Private sector updates

Section 8 notice prescribed form

The Govt has made The Assured Tenancies and Agricultural Occupancies (Forms) (England) (Amendment No. 2) Regulations 2016. The Schedule contains a new ‘form 3’ – the prescribed form of Section 8 Notice Seeking Possession. This must be used for s.8 notices served on or after 1 December 2016.

The change is to incorporate reference to the new ground 7B introduced by Immigration Act 2016, also taking effect from 1 December 2016.

Letting Agents

In the Autumn Statement, the Chancellor, Philip Hammond announced that:

We believe that a market economy is the best way of delivering sustained prosperity for the British people. We will always support a market led approach; but we will not be afraid to intervene where there is evidence of market failure.(…). In the private rental market, letting agents are currently able to charge unregulated fees to tenants. We have seen these fees spiral, often to hundreds of pounds. This is wrong. Landlords appoint letting agents and landlords should meet their fees. So I can announce today that we will ban fees to tenants as soon as possible.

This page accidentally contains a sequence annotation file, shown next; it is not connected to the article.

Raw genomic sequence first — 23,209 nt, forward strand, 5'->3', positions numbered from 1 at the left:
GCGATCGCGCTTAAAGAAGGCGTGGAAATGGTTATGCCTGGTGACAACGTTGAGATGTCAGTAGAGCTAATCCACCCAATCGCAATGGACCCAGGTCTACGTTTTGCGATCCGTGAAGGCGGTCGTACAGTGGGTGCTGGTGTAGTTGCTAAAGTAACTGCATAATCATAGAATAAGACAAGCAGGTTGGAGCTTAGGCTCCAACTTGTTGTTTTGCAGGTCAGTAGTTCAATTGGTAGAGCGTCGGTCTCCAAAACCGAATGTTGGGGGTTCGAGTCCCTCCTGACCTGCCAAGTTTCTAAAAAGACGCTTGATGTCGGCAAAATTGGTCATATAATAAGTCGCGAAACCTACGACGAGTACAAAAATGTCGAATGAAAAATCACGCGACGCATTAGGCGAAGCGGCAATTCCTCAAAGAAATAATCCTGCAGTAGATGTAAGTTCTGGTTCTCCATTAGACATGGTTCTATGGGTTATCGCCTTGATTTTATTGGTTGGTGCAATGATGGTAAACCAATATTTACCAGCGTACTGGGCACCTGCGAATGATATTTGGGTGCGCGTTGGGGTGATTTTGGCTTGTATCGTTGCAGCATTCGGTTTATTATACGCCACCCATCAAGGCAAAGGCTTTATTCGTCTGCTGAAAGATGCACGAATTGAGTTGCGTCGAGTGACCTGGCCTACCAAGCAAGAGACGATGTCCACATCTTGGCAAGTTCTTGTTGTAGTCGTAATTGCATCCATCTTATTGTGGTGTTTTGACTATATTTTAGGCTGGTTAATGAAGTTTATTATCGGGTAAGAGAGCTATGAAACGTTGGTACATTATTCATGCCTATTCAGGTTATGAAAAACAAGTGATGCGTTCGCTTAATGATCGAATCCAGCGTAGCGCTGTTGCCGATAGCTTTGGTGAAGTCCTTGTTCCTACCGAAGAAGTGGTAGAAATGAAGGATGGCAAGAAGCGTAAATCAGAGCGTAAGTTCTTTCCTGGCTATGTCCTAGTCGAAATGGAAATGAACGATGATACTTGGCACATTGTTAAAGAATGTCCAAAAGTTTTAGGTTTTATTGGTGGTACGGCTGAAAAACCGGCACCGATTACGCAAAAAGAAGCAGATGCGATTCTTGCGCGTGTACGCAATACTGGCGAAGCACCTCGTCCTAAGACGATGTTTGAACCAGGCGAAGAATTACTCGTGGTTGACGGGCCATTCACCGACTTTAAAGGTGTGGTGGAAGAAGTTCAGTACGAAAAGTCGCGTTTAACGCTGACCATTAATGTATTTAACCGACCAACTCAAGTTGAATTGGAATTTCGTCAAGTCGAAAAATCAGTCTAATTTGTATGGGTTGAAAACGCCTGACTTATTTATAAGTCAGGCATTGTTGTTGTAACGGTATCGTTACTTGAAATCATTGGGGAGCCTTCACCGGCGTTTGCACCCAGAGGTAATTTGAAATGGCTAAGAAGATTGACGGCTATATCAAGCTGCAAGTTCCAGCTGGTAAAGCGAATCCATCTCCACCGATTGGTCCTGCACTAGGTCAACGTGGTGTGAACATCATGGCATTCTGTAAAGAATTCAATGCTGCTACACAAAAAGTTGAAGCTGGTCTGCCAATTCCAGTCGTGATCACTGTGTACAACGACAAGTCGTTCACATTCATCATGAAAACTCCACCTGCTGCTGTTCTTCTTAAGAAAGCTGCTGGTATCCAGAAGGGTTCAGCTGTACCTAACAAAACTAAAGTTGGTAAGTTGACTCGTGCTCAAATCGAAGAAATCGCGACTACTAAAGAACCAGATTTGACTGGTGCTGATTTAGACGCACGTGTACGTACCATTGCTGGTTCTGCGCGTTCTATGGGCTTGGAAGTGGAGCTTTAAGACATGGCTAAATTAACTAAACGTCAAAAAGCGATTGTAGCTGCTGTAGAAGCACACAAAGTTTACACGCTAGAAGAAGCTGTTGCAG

This was a surprise (at least until the evening before) as both the Housing Minister and the Prime Minister have previously opposed an outright ban on Agents charging tenants in England (Scotland having already banned it).

As ever, the devil will be in the detail (and the timing).

But one hopes that the message to letting agent (and indeed landlord organisations) is that a PR approach based wholly on ‘if you do that we will pass the costs on to tenants directly and so rents will go up’ has failed and is unlikely to have much traction in the future. After all, the rents keep going up anyway. (2.5% in the last year in England according to the ONS). Do, please, come up with a better PR line for future (and indeed ongoing) issues.